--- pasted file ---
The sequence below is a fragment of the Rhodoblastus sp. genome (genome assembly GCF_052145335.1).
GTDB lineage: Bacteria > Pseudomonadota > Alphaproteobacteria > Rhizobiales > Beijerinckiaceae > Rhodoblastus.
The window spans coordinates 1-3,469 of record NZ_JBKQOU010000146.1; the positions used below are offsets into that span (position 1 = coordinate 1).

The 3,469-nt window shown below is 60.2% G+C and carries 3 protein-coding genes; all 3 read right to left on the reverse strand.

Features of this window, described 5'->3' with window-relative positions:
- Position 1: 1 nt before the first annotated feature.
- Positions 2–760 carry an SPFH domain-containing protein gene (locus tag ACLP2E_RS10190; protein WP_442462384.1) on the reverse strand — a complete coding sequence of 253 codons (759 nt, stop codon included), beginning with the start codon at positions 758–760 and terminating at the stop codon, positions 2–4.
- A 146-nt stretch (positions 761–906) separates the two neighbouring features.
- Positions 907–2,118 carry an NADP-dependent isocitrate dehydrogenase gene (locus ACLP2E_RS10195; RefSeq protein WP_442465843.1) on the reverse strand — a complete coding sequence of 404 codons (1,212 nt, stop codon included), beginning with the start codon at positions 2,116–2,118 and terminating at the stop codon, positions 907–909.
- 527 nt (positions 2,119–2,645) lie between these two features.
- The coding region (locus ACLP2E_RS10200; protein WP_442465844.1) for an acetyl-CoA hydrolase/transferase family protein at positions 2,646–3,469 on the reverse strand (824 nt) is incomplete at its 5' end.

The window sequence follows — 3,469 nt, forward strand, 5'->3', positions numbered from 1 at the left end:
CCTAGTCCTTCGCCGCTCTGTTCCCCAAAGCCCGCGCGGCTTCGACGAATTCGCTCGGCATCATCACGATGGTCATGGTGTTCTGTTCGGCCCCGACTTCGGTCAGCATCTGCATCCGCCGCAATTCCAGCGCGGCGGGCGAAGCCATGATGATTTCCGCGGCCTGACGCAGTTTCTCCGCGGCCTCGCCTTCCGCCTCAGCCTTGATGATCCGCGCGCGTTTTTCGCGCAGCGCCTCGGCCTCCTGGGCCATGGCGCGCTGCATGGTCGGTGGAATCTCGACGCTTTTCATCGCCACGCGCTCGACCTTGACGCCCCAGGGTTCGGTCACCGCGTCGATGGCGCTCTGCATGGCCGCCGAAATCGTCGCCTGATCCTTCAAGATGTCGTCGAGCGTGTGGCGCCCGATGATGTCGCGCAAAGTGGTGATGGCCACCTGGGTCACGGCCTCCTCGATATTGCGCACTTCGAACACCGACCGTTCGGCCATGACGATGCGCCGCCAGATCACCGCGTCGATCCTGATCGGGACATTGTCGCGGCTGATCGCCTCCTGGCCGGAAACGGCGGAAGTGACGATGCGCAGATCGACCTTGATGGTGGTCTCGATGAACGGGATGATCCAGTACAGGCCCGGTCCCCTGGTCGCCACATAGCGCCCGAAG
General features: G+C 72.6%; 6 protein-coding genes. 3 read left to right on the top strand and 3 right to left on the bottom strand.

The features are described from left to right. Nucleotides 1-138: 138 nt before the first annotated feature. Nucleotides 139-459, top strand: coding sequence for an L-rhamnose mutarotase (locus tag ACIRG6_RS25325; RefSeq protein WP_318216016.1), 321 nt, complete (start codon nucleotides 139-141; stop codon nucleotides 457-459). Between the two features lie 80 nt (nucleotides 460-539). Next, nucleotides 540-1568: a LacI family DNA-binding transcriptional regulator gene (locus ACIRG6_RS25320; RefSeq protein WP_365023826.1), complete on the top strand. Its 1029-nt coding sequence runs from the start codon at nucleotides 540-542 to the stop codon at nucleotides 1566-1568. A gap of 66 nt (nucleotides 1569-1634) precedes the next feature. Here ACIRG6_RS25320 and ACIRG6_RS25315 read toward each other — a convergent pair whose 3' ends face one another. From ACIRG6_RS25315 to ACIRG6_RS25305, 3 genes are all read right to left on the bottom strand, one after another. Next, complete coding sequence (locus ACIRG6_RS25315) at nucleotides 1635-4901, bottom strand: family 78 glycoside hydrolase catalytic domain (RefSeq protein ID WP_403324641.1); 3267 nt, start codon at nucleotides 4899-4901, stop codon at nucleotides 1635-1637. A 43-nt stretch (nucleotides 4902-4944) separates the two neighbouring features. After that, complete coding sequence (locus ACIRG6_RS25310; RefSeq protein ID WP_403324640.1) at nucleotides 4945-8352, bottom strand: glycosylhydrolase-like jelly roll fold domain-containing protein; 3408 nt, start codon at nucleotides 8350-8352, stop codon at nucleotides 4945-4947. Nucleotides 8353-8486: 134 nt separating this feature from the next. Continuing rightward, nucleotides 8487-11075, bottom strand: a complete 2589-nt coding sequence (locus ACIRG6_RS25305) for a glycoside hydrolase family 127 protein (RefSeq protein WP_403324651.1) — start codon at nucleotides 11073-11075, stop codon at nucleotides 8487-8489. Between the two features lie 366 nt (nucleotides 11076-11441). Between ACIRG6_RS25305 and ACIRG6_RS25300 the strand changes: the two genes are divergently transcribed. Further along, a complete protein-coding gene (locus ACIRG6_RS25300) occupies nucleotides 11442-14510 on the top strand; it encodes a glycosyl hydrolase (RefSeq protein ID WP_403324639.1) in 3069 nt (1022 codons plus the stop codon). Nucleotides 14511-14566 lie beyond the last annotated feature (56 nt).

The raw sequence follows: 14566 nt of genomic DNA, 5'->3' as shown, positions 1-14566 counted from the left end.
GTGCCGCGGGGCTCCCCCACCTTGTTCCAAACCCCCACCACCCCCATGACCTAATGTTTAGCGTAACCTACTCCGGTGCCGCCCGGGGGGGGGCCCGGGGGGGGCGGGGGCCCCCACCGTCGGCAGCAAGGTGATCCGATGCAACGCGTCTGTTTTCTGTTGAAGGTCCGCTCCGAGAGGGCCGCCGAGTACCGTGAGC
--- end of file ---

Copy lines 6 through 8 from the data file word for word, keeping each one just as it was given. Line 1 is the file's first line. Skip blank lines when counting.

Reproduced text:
- Position 1: 1 nt before the first annotated feature.
- Positions 2–760 carry an SPFH domain-containing protein gene (locus tag ACLP2E_RS10190; protein WP_442462384.1) on the reverse strand — a complete coding sequence of 253 codons (759 nt, stop codon included), beginning with the start codon at positions 758–760 and terminating at the stop codon, positions 2–4.
- A 146-nt stretch (positions 761–906) separates the two neighbouring features.